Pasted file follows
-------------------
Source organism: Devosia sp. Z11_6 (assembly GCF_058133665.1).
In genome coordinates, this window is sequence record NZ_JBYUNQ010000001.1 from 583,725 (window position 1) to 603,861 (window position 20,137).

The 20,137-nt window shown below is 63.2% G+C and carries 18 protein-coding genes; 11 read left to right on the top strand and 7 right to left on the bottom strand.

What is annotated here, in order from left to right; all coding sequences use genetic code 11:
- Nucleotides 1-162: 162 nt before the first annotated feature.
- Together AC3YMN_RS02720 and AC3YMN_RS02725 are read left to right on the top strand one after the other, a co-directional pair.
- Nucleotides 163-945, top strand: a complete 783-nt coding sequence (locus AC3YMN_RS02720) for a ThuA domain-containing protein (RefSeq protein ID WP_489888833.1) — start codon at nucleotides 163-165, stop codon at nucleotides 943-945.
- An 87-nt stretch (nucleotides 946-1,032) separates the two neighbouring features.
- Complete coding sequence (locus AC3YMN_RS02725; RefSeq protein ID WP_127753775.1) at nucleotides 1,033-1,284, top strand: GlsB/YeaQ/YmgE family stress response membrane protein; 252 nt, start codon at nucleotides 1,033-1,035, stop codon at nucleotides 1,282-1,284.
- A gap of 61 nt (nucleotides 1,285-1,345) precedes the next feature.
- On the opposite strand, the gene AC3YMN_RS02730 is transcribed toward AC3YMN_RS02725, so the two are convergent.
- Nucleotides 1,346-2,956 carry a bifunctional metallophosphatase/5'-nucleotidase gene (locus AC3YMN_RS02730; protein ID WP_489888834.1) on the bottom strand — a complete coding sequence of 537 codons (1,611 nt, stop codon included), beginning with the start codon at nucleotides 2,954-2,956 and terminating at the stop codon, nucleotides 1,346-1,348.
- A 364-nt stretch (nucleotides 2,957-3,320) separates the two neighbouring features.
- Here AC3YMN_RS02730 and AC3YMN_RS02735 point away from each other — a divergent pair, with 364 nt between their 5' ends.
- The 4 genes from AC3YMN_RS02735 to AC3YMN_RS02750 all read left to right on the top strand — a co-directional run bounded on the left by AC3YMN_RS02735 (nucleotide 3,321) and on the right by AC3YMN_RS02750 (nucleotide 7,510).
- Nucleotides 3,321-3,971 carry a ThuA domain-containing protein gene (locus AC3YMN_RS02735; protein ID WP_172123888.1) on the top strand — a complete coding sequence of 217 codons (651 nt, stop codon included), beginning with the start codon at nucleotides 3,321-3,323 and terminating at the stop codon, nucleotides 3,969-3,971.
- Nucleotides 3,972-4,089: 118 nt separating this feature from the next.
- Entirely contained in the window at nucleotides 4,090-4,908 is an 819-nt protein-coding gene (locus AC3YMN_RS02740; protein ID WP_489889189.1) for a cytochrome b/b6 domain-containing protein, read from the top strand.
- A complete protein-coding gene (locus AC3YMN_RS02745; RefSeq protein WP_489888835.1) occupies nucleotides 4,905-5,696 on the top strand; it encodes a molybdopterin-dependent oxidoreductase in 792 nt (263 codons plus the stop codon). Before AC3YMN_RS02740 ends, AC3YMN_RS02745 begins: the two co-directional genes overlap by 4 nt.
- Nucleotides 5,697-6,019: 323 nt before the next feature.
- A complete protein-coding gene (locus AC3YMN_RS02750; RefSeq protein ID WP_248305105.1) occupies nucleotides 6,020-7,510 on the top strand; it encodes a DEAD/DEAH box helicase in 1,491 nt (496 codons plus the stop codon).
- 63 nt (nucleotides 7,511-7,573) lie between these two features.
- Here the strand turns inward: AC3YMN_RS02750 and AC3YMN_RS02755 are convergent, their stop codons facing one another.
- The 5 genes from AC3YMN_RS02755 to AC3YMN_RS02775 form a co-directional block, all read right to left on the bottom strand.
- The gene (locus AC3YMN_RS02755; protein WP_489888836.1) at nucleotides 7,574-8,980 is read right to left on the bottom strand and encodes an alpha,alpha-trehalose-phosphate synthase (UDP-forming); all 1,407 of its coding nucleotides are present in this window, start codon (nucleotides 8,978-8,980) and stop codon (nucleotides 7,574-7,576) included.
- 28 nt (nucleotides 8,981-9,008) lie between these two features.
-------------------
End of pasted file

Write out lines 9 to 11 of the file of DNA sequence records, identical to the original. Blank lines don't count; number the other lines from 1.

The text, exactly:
- Complete coding sequence (locus AC3YMN_RS02725; RefSeq protein ID WP_127753775.1) at nucleotides 1,033-1,284, top strand: GlsB/YeaQ/YmgE family stress response membrane protein; 252 nt, start codon at nucleotides 1,033-1,035, stop codon at nucleotides 1,282-1,284.
- A gap of 61 nt (nucleotides 1,285-1,345) precedes the next feature.
- On the opposite strand, the gene AC3YMN_RS02730 is transcribed toward AC3YMN_RS02725, so the two are convergent.